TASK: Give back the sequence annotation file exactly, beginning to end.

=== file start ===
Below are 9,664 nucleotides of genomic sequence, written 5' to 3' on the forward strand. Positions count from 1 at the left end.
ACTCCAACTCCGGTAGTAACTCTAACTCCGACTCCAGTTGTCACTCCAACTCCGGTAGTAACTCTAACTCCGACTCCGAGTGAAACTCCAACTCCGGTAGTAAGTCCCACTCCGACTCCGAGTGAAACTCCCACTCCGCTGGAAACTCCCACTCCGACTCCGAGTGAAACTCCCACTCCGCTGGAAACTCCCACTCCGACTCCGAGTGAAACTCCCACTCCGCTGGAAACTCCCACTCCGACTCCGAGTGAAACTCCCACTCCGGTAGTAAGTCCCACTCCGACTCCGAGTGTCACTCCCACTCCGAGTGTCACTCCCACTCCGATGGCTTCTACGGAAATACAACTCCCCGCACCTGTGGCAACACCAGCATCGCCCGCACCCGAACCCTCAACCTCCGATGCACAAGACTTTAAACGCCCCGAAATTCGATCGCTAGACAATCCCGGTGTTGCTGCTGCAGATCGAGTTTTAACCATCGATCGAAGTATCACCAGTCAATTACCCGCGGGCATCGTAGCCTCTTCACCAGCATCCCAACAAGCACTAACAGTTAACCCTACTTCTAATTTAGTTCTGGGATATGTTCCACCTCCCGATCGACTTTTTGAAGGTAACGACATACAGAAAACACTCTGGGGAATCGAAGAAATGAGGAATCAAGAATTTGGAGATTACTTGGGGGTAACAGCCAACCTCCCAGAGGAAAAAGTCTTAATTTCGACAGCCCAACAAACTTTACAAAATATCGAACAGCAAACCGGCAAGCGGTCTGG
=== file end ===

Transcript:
Below are 9,664 nucleotides of genomic sequence, written 5' to 3' on the forward strand. Positions count from 1 at the left end.
ACTCCAACTCCGGTAGTAACTCTAACTCCGACTCCAGTTGTCACTCCAACTCCGGTAGTAACTCTAACTCCGACTCCGAGTGAAACTCCAACTCCGGTAGTAAGTCCCACTCCGACTCCGAGTGAAACTCCCACTCCGCTGGAAACTCCCACTCCGACTCCGAGTGAAACTCCCACTCCGCTGGAAACTCCCACTCCGACTCCGAGTGAAACTCCCACTCCGCTGGAAACTCCCACTCCGACTCCGAGTGAAACTCCCACTCCGGTAGTAAGTCCCACTCCGACTCCGAGTGTCACTCCCACTCCGAGTGTCACTCCCACTCCGATGGCTTCTACGGAAATACAACTCCCCGCACCTGTGGCAACACCAGCATCGCCCGCACCCGAACCCTCAACCTCCGATGCACAAGACTTTAAACGCCCCGAAATTCGATCGCTAGACAATCCCGGTGTTGCTGCTGCAGATCGAGTTTTAACCATCGATCGAAGTATCACCAGTCAATTACCCGCGGGCATCGTAGCCTCTTCACCAGCATCCCAACAAGCACTAACAGTTAACCCTACTTCTAATTTAGTTCTGGGATATGTTCCACCTCCCGATCGACTTTTTGAAGGTAACGACATACAGAAAACACTCTGGGGAATCGAAGAAATGAGGAATCAAGAATTTGGAGATTACTTGGGGGTAACAGCCAACCTCCCAGAGGAAAAAGTCTTAATTTCGACAGCCCAACAAACTTTACAAAATATCGAACAGCAAACCGGCAAGCGGTCTGG